How to Create a Productive Home Office

Creating a distinction between ‘home’ and ‘work’ is not something we would usually have to contend with; however, whilst we’ve been working at home for the past year, we’ve noticed how easy it can be to blur these boundaries. Having a dedicated working area is vital to minimising the endless distractions we encounter at home and increasing our productivity.

Initially we weren’t given any notice to set up a fully equipped home office; yet we’re now in our third national lockdown and there are still people living their 9-5 life using their dining room table and chair as a replacement for the working environment we once took for granted.

There has been a lot of talk about what life will be like post COVID-19 and we expect to see lots of companies look to create a hybrid workplace which will see employees working from home one or two days a week.

With working from home becoming a more permanent feature we’ve created a simple checklist of things to consider before you permanently set up your home workspace.

Choose the right space

Choosing the right place to set up your workspace is crucial. Ideally you would utilise an area of your home that is infrequently used so that other members of the household are less likely to come and interrupt you.

It should be free of clutter and distractions which can significantly decrease productivity. If you’re like us then you might be used to having the radio playing in the office so don’t be afraid to keep your speakers or earphones on hand. Sometimes a bit of music can inspire creativity or tune out other domestic inputs!

You could personalise the space by adding a splash of your favourite colour or put up some family photos to make your new office somewhere you’re happy to sit for 8 hours a day.

The workstation

Not everyone is able to have a room completely dedicated to being their office and may not be able to squeeze in a big desk; however, everyone should have a workstation with enough room for their laptop, screen (if you have one) and a keyboard and mouse placed at appropriate relative distances.

Your wrists should be able to sit on the workstation comfortably and be fully supported as you type. The screen you’re using should be no further away than arms-length and should sit at eye level without needing to look up or down. Your legs should comfortably fit underneath the workstation with both feet flat on the floor.

For a more detailed guide in how to ergonomically set up your workstation, check out this easy to follow video.

The chair

The chair you choose is essential for pain-free working. It is important to use a chair that provides strong lumbar support to correctly support the natural curve in your spine.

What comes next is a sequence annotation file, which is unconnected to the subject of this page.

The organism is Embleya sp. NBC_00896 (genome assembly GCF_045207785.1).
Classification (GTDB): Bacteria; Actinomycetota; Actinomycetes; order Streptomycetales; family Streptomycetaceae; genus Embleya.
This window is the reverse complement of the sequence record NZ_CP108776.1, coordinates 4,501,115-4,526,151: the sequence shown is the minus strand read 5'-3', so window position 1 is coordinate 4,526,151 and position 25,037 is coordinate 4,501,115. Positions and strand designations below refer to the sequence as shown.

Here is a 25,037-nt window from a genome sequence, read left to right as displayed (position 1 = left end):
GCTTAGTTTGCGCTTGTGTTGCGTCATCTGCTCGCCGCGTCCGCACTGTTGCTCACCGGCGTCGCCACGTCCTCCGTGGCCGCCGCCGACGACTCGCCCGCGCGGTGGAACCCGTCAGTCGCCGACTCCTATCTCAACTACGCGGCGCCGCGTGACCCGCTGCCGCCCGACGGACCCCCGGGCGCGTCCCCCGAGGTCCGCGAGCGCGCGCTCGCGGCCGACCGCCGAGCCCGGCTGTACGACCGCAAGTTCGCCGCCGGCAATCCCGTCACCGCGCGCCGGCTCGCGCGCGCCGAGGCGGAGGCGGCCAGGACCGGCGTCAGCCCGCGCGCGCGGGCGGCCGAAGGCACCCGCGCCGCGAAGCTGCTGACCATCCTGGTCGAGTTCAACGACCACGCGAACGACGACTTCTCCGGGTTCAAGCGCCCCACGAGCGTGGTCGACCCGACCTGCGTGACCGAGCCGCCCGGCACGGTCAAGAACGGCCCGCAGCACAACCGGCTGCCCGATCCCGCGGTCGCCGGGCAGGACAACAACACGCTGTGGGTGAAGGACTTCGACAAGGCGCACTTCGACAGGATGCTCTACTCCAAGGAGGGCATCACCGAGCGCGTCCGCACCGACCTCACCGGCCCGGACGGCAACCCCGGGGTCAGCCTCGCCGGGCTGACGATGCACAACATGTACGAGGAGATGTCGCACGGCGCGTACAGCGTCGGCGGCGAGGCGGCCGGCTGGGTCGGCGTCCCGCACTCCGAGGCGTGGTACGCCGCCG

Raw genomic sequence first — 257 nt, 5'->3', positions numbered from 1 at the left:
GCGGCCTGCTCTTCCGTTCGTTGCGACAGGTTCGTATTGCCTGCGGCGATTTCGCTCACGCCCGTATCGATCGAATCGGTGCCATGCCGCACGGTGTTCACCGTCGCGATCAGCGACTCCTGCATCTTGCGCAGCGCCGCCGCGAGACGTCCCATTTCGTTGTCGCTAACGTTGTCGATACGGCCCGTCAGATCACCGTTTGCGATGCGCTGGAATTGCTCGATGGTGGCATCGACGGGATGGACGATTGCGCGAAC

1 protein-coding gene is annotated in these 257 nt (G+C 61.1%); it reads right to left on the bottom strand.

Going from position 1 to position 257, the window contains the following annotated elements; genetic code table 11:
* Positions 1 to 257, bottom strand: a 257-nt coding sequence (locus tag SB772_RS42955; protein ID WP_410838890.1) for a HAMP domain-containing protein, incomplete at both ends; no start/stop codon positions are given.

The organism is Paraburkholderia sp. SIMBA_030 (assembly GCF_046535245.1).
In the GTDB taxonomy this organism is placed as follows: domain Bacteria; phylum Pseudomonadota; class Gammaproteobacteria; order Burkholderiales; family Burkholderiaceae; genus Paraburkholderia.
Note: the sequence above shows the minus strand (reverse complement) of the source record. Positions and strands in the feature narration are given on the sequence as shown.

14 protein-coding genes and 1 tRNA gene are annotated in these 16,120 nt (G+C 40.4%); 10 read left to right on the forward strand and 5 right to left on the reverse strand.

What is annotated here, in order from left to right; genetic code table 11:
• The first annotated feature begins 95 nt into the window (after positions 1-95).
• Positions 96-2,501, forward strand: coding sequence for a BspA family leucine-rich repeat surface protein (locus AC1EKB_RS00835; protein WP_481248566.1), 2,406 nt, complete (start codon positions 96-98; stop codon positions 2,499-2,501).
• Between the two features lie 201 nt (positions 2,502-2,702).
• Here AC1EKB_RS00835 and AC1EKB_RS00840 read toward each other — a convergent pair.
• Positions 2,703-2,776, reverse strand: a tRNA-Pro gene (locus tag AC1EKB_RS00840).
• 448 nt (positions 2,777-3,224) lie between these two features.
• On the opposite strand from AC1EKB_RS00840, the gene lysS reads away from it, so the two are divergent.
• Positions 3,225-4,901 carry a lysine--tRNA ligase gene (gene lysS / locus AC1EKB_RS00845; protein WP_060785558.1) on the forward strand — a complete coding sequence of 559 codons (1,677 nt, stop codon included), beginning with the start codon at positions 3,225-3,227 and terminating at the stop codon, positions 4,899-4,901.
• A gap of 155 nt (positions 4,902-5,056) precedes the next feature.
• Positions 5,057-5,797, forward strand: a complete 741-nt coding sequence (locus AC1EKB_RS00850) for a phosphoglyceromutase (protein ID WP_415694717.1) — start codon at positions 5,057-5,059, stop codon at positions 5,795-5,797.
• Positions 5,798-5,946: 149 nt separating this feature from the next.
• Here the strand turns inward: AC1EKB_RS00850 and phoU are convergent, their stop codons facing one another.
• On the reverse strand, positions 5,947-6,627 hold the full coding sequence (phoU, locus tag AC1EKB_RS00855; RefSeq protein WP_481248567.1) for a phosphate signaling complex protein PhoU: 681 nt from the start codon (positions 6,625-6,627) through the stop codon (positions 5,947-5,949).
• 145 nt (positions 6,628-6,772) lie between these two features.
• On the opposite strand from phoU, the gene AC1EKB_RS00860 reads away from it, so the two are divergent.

There are a variety of styles of task chairs on the market. From fabric vs mesh to castors vs gliders, there are countless options available. Fabric chairs tend to be a more comfortable and attractive option; however, mesh chairs are also a popular choice as they offer breathable comfort that supports your back.

Castors are a frequent choice as they offer smooth movement to retrieve those back up documents with ease or perhaps whiz over to the coffee machine! If purchasing a new chair be aware that there are castors wheels especially suited to carpet, rugs or even ceramic floors.  Certainly beware of ‘wear and tear’ on certain hard flooring like timber, where lacquers and varnishes can be impacted.  For this surface ‘glide’ feet are better.

As you will be spending lots of time sitting in it, the most important thing to keep in mind when choosing your perfect office chair is that it needs to be comfy.  For this make sure it can adjust to suit your size and seating preference. Lastly,  if you have any back or posture ailments consider lumbar adjustment, a common added extra in many modern task chairs.


Working in a well-lit environment is pivotal in helping to avoid straining your eyes whilst you work. Not only can it damage your eyesight, but improper lighting can cause drowsiness and fatigue which can decrease productivity. Have lighting over your reading area, on the computer and behind you to ensure there is no reflection on your screen.

Natural light is best although during these winter months it, natural light may not always be a possibility. Trying to make the most of the natural daylight when it’s available will benefit your mood as well as boost your productivity. Who doesn’t love a sunny day?!

Air quality

With current strict restrictions on when and for how long we can go outside, it is more important than ever to open a window and let in some fresh air. Poor air quality can lead to headaches and fatigue, two symptoms that make sitting at a desk working on a bright screen more strenuous.

By adding fresh air and indoor plants into your working environment, you can reduce stress and improve your attention capacity allowing you to concentration on the more difficult parts of your workload.

For more tips about how to create a positive home working environment check out our Positive Home Workplace blog.